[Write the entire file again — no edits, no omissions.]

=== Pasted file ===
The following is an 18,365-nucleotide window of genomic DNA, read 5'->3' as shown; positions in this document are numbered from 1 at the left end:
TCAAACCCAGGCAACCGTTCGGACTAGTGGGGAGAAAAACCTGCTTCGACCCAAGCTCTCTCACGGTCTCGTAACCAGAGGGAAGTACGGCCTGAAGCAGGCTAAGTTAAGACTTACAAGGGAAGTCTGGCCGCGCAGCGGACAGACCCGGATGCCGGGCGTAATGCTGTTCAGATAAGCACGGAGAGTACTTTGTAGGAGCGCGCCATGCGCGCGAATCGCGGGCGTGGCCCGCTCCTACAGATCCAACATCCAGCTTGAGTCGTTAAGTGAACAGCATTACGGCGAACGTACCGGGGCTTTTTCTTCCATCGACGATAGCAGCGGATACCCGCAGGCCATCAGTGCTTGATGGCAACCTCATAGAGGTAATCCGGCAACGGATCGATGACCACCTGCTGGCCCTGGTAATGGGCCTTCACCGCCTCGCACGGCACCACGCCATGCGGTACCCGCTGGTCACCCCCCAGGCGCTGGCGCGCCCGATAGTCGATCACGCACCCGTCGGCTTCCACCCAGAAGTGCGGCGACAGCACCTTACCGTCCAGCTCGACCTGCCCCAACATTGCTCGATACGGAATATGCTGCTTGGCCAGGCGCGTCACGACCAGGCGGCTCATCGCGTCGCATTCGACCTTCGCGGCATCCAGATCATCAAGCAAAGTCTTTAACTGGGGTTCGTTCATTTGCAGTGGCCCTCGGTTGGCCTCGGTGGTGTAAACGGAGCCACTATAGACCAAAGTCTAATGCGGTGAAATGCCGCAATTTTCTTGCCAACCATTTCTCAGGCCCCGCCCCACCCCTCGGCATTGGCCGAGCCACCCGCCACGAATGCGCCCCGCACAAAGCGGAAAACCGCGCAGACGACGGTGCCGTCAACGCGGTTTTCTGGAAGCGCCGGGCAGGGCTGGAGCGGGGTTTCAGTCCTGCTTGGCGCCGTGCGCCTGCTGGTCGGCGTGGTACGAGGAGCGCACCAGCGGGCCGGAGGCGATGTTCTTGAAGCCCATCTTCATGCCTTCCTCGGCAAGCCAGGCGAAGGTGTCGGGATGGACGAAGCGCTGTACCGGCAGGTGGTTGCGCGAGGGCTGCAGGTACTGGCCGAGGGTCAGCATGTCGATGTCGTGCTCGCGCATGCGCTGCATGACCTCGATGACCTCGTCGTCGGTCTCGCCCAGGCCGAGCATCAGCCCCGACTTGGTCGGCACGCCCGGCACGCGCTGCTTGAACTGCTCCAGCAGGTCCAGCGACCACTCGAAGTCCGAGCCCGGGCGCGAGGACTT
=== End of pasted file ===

The following is an 18,365-nucleotide window of genomic DNA, read 5'->3' as shown; positions in this document are numbered from 1 at the left end:
TCAAACCCAGGCAACCGTTCGGACTAGTGGGGAGAAAAACCTGCTTCGACCCAAGCTCTCTCACGGTCTCGTAACCAGAGGGAAGTACGGCCTGAAGCAGGCTAAGTTAAGACTTACAAGGGAAGTCTGGCCGCGCAGCGGACAGACCCGGATGCCGGGCGTAATGCTGTTCAGATAAGCACGGAGAGTACTTTGTAGGAGCGCGCCATGCGCGCGAATCGCGGGCGTGGCCCGCTCCTACAGATCCAACATCCAGCTTGAGTCGTTAAGTGAACAGCATTACGGCGAACGTACCGGGGCTTTTTCTTCCATCGACGATAGCAGCGGATACCCGCAGGCCATCAGTGCTTGATGGCAACCTCATAGAGGTAATCCGGCAACGGATCGATGACCACCTGCTGGCCCTGGTAATGGGCCTTCACCGCCTCGCACGGCACCACGCCATGCGGTACCCGCTGGTCACCCCCCAGGCGCTGGCGCGCCCGATAGTCGATCACGCACCCGTCGGCTTCCACCCAGAAGTGCGGCGACAGCACCTTACCGTCCAGCTCGACCTGCCCCAACATTGCTCGATACGGAATATGCTGCTTGGCCAGGCGCGTCACGACCAGGCGGCTCATCGCGTCGCATTCGACCTTCGCGGCATCCAGATCATCAAGCAAAGTCTTTAACTGGGGTTCGTTCATTTGCAGTGGCCCTCGGTTGGCCTCGGTGGTGTAAACGGAGCCACTATAGACCAAAGTCTAATGCGGTGAAATGCCGCAATTTTCTTGCCAACCATTTCTCAGGCCCCGCCCCACCCCTCGGCATTGGCCGAGCCACCCGCCACGAATGCGCCCCGCACAAAGCGGAAAACCGCGCAGACGACGGTGCCGTCAACGCGGTTTTCTGGAAGCGCCGGGCAGGGCTGGAGCGGGGTTTCAGTCCTGCTTGGCGCCGTGCGCCTGCTGGTCGGCGTGGTACGAGGAGCGCACCAGCGGGCCGGAGGCGATGTTCTTGAAGCCCATCTTCATGCCTTCCTCGGCAAGCCAGGCGAAGGTGTCGGGATGGACGAAGCGCTGTACCGGCAGGTGGTTGCGCGAGGGCTGCAGGTACTGGCCGAGGGTCAGCATGTCGATGTCGTGCTCGCGCATGCGCTGCATGACCTCGATGACCTCGTCGTCGGTCTCGCCCAGGCCGAGCATCAGCCCCGACTTGGTCGGCACGCCCGGCACGCGCTGCTTGAACTGCTCCAGCAGGTCCAGCGACCACTCGAAGTCCGAGCCCGGGCGCGAGGACTT